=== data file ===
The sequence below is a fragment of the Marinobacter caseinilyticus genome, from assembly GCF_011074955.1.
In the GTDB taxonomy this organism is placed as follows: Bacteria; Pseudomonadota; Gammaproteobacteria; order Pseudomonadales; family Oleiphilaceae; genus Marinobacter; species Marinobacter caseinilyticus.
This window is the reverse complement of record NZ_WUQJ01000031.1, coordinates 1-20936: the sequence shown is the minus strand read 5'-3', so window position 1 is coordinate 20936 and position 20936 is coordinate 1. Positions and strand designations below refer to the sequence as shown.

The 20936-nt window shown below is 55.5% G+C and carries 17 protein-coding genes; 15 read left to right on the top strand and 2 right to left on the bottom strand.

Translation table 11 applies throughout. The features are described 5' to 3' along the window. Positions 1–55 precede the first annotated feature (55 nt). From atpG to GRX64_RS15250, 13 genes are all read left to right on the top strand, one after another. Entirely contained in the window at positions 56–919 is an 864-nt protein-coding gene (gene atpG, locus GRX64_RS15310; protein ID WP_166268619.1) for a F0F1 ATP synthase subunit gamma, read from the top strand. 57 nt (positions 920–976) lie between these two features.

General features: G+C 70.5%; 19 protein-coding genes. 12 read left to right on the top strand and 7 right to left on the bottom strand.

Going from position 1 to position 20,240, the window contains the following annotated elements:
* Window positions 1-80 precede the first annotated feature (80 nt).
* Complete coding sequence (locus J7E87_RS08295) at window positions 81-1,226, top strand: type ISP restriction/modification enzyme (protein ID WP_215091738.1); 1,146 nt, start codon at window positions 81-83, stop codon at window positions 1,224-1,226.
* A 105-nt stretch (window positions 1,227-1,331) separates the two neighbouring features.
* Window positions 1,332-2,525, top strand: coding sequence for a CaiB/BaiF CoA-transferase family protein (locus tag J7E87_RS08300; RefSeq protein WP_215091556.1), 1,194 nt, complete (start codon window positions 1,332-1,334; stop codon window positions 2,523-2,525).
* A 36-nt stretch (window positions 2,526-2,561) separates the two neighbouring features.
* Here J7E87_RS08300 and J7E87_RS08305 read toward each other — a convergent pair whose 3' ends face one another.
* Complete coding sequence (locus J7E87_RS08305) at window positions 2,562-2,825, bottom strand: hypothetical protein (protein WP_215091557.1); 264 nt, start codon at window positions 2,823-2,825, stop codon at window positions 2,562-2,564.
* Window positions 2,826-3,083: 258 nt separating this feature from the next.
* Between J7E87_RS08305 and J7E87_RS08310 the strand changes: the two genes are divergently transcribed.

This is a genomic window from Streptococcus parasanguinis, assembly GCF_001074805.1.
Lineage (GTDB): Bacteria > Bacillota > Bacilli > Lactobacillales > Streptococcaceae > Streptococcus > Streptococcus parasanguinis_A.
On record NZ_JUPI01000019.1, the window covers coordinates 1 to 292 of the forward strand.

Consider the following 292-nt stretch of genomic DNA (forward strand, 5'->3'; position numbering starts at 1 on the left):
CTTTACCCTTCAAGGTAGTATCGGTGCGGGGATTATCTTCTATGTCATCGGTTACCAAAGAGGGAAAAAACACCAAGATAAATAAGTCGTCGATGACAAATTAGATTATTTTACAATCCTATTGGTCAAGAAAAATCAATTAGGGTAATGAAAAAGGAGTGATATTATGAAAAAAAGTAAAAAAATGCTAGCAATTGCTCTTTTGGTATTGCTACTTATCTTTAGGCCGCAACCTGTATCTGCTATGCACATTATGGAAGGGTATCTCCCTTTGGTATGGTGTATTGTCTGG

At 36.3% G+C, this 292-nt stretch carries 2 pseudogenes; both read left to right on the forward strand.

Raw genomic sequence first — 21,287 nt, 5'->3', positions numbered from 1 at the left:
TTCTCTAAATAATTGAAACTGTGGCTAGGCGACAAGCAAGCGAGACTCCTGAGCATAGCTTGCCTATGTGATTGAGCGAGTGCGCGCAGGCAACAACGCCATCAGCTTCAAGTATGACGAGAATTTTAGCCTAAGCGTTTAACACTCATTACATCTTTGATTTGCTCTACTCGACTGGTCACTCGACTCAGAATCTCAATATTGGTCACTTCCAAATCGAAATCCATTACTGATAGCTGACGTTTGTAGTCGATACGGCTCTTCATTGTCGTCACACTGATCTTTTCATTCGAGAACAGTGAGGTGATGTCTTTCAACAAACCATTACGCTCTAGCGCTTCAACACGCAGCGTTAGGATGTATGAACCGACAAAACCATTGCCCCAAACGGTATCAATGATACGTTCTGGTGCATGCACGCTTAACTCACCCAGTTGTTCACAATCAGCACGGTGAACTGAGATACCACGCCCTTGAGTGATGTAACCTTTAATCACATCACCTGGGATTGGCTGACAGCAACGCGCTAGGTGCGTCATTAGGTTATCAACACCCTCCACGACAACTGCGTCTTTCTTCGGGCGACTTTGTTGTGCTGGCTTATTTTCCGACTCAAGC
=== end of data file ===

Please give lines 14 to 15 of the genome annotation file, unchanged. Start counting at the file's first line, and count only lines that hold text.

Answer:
* Complete coding sequence (locus J7E87_RS08305) at window positions 2,562-2,825, bottom strand: hypothetical protein (protein WP_215091557.1); 264 nt, start codon at window positions 2,823-2,825, stop codon at window positions 2,562-2,564.
* Window positions 2,826-3,083: 258 nt separating this feature from the next.